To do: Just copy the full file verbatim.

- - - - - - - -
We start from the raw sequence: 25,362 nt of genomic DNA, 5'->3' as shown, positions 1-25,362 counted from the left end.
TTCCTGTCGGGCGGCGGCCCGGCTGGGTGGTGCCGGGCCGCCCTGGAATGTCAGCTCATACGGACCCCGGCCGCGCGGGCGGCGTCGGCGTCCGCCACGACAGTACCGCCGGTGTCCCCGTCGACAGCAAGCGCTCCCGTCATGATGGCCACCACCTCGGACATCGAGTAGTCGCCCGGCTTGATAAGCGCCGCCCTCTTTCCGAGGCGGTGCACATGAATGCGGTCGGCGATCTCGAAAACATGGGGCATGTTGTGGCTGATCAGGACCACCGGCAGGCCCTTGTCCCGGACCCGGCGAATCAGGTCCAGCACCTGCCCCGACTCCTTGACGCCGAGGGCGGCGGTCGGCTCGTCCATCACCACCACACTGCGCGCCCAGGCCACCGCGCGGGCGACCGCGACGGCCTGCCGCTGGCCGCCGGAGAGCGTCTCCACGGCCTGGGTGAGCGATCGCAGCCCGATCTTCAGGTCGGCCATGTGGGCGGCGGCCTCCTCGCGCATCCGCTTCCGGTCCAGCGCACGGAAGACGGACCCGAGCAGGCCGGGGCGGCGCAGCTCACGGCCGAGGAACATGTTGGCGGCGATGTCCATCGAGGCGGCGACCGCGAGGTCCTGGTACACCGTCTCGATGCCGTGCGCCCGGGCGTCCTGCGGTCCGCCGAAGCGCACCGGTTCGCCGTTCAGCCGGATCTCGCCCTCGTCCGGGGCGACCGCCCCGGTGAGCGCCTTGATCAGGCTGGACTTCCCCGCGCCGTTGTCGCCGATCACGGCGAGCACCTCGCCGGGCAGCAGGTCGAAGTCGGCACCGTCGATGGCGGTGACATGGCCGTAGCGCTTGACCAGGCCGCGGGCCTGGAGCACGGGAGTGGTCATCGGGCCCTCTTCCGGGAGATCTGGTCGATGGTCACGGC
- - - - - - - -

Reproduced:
We start from the raw sequence: 25,362 nt of genomic DNA, 5'->3' as shown, positions 1-25,362 counted from the left end.
TTCCTGTCGGGCGGCGGCCCGGCTGGGTGGTGCCGGGCCGCCCTGGAATGTCAGCTCATACGGACCCCGGCCGCGCGGGCGGCGTCGGCGTCCGCCACGACAGTACCGCCGGTGTCCCCGTCGACAGCAAGCGCTCCCGTCATGATGGCCACCACCTCGGACATCGAGTAGTCGCCCGGCTTGATAAGCGCCGCCCTCTTTCCGAGGCGGTGCACATGAATGCGGTCGGCGATCTCGAAAACATGGGGCATGTTGTGGCTGATCAGGACCACCGGCAGGCCCTTGTCCCGGACCCGGCGAATCAGGTCCAGCACCTGCCCCGACTCCTTGACGCCGAGGGCGGCGGTCGGCTCGTCCATCACCACCACACTGCGCGCCCAGGCCACCGCGCGGGCGACCGCGACGGCCTGCCGCTGGCCGCCGGAGAGCGTCTCCACGGCCTGGGTGAGCGATCGCAGCCCGATCTTCAGGTCGGCCATGTGGGCGGCGGCCTCCTCGCGCATCCGCTTCCGGTCCAGCGCACGGAAGACGGACCCGAGCAGGCCGGGGCGGCGCAGCTCACGGCCGAGGAACATGTTGGCGGCGATGTCCATCGAGGCGGCGACCGCGAGGTCCTGGTACACCGTCTCGATGCCGTGCGCCCGGGCGTCCTGCGGTCCGCCGAAGCGCACCGGTTCGCCGTTCAGCCGGATCTCGCCCTCGTCCGGGGCGACCGCCCCGGTGAGCGCCTTGATCAGGCTGGACTTCCCCGCGCCGTTGTCGCCGATCACGGCGAGCACCTCGCCGGGCAGCAGGTCGAAGTCGGCACCGTCGATGGCGGTGACATGGCCGTAGCGCTTGACCAGGCCGCGGGCCTGGAGCACGGGAGTGGTCATCGGGCCCTCTTCCGGGAGATCTGGTCGATGGTCACGGC